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Tuesday, November 25, 2003

The Georgian Coup
Sounds a lot like the US-inspired plot to overthrow Mossadegh and re-install the Shah in Iran in 1953.

From the Canadian Globe and Mail:
Since the collapse of the Soviet Union, Moscow and Washington have been jockeying to control the route that will eventually take these enormous resources more rapidly to market in the West. Georgia and neighbouring Azerbaijan, which borders the Caspian, quickly came to be seen not just as newly independent countries, but as part of an "energy corridor."
When these plans were made, Mr. Shevardnadze was seen as an asset by both Western investors and the U.S. government. His reputation as the man who helped end the Cold War gave investors a sense of confidence in the country, and his stated intention to move Georgia out of Russia's orbit and into Western institutions such as the North Atlantic Treaty Organization and the European Union played well at the U.S. State Department.

The United States quickly moved to embrace Georgia, opening a military base in the country two years ago to give Georgian soldiers "anti-terrorist" training. They were the first U.S. troops to set up in a former Soviet republic.

But somewhere along the line, Mr. Shevardnadze reversed course and decided to once more embrace Russia. This summer, Georgia signed a secret 25-year deal to make the Russian energy giant Gazprom its sole supplier of gas. Then it effectively sold the electricity grid to another Russian firm, cutting out AES, the company that the U.S. administration had backed to win the deal. Mr. Shevardnadze attacked AES as "liars and cheats." Both deals dramatically increased Russian influence in Tbilisi.

Washington's reaction was swift. Within weeks, U.S. President George W. Bush had sent senior adviser Stephen Mann to Tbilisi with a warning: "Georgia should not do anything that undercuts the powerful promise of an East-West energy corridor," he said.

After the energy deals with Russia went ahead anyway, Mr. Mann was followed by former U.S. secretary of state James Baker, ostensibly an old friend of Mr. Shevardnadze, who warned the Georgian leader of the need for a free, fair parliamentary election on Nov. 2.
[Sunday], Mr. Shevardnadze went. The U.S.-backed candidate for president, Mr. Saakashvili, won the day. And Russian Foreign Minister Igor Ivanov, after telling Mr. Shevardnadze there was nothing more Moscow could do for him, flew from Tbilisi to the coastal resort town of Batumi in the autonomous republic of Adzharia to stir up new opposition.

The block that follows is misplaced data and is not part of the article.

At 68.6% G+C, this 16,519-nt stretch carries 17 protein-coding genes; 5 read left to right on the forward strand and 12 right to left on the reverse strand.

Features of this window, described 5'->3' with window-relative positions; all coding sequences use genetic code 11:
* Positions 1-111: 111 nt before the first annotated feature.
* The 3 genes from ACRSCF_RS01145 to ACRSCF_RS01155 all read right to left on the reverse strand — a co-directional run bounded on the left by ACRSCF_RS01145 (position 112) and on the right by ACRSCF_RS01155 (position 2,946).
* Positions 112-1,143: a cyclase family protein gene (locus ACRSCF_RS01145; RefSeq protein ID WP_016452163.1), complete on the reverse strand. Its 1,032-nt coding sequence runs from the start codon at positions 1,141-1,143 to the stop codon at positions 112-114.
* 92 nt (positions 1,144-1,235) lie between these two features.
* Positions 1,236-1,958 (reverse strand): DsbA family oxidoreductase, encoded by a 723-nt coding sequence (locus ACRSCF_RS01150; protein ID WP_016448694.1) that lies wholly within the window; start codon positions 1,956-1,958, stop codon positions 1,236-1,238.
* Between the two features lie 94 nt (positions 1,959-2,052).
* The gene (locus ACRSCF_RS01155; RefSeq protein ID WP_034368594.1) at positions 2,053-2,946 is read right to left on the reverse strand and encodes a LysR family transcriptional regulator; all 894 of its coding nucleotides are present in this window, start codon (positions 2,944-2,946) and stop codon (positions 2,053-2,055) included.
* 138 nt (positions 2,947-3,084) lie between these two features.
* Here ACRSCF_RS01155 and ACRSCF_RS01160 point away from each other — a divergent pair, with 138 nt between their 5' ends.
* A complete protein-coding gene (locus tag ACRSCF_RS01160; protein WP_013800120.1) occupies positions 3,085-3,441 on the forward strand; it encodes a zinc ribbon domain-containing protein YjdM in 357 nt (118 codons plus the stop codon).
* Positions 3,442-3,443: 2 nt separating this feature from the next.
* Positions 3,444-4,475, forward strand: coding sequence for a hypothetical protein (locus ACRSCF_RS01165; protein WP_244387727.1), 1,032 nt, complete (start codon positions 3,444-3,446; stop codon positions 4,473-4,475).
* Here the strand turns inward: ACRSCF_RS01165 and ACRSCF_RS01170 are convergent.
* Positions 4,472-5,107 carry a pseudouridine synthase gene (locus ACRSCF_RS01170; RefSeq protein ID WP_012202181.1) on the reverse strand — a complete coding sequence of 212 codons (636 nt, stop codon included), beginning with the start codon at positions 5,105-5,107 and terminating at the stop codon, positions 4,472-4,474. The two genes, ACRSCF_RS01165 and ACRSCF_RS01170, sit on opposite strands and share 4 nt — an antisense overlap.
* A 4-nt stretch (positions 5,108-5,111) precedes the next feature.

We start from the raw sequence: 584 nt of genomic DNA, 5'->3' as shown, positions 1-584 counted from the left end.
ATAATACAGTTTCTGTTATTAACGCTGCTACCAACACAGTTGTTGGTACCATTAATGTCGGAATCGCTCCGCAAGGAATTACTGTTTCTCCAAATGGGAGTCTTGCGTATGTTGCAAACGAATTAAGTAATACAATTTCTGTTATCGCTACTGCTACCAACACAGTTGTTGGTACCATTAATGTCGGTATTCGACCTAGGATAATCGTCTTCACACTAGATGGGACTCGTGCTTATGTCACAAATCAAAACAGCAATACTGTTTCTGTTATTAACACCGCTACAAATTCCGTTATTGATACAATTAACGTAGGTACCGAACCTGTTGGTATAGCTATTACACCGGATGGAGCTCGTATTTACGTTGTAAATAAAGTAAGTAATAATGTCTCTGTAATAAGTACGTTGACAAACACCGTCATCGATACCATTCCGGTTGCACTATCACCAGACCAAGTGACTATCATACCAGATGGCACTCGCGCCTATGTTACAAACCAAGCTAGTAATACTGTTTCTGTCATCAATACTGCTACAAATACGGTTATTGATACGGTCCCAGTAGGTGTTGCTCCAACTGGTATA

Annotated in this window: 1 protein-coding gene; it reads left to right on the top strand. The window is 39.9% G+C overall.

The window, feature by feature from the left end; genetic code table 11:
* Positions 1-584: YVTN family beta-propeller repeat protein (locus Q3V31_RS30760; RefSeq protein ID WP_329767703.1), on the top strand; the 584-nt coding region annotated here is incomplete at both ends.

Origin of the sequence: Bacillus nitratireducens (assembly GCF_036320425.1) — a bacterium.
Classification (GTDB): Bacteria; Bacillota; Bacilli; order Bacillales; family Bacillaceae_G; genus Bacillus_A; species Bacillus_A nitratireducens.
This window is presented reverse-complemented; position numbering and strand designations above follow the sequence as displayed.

And who is Saakashvili, the leader of the party now in charge?
Saakashvili attended Columbia University. He is a frequent visitor to Washington and boasts of numerous contacts in Congress, the White House and the National Security Agency. -- San Jose Mercury News

Both links are from Left I On the News. Since the "revolution" is supposedly bloodless, I guess Georgia now has the inside track on Afghanistan and Iraq (and DC and Puerto Rico as well) on becoming the 51st state. Is it constitutionally allowed to have two states with the same name? Should we expect that, in the long run, the Georgians will be as happy with their US-installed government as the Iranians were with theirs?

And congratulations to James Baker of the Carlyle Group for another successful coup. You'll remember that he led the Bushies' assault on Democracy in Florida in 2000; that he sent Saddam Hussein a message through Ambassador April Glaspie in July 1990 that "Arab-Arab" issues, such as Iraq's complaints with Kuwait, were of no concern to the US; that he may have been involved in the so-called "October Surprise" in which the Reagan-Bush campaign is alleged to have negotiated with Iran behind the scenes to delay the release of the hostages until after Carter had been defeated in the election; and I'm sure a few more I've forgotten and some we'll never hear about.

In the regime change category, Baker is the gold medalist.